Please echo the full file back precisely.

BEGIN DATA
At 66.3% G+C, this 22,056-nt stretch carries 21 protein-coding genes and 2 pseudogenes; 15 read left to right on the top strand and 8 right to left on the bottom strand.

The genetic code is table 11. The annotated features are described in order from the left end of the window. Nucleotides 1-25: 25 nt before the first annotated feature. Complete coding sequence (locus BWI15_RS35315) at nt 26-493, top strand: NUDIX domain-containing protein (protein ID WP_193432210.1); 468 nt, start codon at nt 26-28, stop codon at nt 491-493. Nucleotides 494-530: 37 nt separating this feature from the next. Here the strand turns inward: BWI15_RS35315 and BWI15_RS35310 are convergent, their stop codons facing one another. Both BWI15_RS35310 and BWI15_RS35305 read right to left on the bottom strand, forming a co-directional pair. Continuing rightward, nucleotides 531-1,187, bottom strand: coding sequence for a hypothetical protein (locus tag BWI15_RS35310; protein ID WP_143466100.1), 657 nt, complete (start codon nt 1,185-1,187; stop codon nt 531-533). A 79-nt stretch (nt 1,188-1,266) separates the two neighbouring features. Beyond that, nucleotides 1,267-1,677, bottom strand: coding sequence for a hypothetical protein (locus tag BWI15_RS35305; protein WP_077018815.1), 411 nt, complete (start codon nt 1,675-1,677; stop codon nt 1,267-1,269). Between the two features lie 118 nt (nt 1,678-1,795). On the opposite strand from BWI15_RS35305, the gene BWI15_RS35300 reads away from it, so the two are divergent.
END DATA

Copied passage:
At 66.3% G+C, this 22,056-nt stretch carries 21 protein-coding genes and 2 pseudogenes; 15 read left to right on the top strand and 8 right to left on the bottom strand.

The genetic code is table 11. The annotated features are described in order from the left end of the window. Nucleotides 1-25: 25 nt before the first annotated feature. Complete coding sequence (locus BWI15_RS35315) at nt 26-493, top strand: NUDIX domain-containing protein (protein ID WP_193432210.1); 468 nt, start codon at nt 26-28, stop codon at nt 491-493. Nucleotides 494-530: 37 nt separating this feature from the next. Here the strand turns inward: BWI15_RS35315 and BWI15_RS35310 are convergent, their stop codons facing one another. Both BWI15_RS35310 and BWI15_RS35305 read right to left on the bottom strand, forming a co-directional pair. Continuing rightward, nucleotides 531-1,187, bottom strand: coding sequence for a hypothetical protein (locus tag BWI15_RS35310; protein ID WP_143466100.1), 657 nt, complete (start codon nt 1,185-1,187; stop codon nt 531-533). A 79-nt stretch (nt 1,188-1,266) separates the two neighbouring features. Beyond that, nucleotides 1,267-1,677, bottom strand: coding sequence for a hypothetical protein (locus tag BWI15_RS35305; protein WP_077018815.1), 411 nt, complete (start codon nt 1,675-1,677; stop codon nt 1,267-1,269). Between the two features lie 118 nt (nt 1,678-1,795). On the opposite strand from BWI15_RS35305, the gene BWI15_RS35300 reads away from it, so the two are divergent.